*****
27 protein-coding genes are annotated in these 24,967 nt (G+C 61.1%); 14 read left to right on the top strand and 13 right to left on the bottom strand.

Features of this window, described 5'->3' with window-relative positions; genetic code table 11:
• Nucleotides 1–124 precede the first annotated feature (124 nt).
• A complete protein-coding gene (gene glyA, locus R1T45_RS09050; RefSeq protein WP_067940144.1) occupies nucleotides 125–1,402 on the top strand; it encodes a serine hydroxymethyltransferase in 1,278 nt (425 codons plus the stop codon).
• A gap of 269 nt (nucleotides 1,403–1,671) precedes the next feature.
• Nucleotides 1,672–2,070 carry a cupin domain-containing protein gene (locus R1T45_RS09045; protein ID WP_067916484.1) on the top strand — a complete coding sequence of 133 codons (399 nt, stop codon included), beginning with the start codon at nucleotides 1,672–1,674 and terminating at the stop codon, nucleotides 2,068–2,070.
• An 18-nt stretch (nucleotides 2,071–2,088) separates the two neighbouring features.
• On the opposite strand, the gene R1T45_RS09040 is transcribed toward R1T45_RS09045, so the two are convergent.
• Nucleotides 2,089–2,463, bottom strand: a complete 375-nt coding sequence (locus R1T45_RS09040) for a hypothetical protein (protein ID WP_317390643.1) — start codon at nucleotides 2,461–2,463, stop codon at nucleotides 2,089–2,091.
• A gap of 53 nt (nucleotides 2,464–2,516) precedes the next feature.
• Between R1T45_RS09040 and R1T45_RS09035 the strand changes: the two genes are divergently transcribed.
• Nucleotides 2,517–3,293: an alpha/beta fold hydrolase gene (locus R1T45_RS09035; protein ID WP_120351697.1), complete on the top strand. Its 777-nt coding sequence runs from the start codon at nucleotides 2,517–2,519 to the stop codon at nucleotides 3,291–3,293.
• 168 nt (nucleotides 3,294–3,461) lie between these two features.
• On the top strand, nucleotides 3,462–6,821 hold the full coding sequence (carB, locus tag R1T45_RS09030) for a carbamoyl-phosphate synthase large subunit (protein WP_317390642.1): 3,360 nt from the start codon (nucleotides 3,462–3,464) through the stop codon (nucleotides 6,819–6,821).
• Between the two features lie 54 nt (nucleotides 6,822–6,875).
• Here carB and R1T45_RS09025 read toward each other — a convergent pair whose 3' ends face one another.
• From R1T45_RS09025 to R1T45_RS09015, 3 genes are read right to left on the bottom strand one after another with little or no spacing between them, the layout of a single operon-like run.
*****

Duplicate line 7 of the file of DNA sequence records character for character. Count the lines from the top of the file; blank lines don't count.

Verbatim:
• An 18-nt stretch (nucleotides 2,071–2,088) separates the two neighbouring features.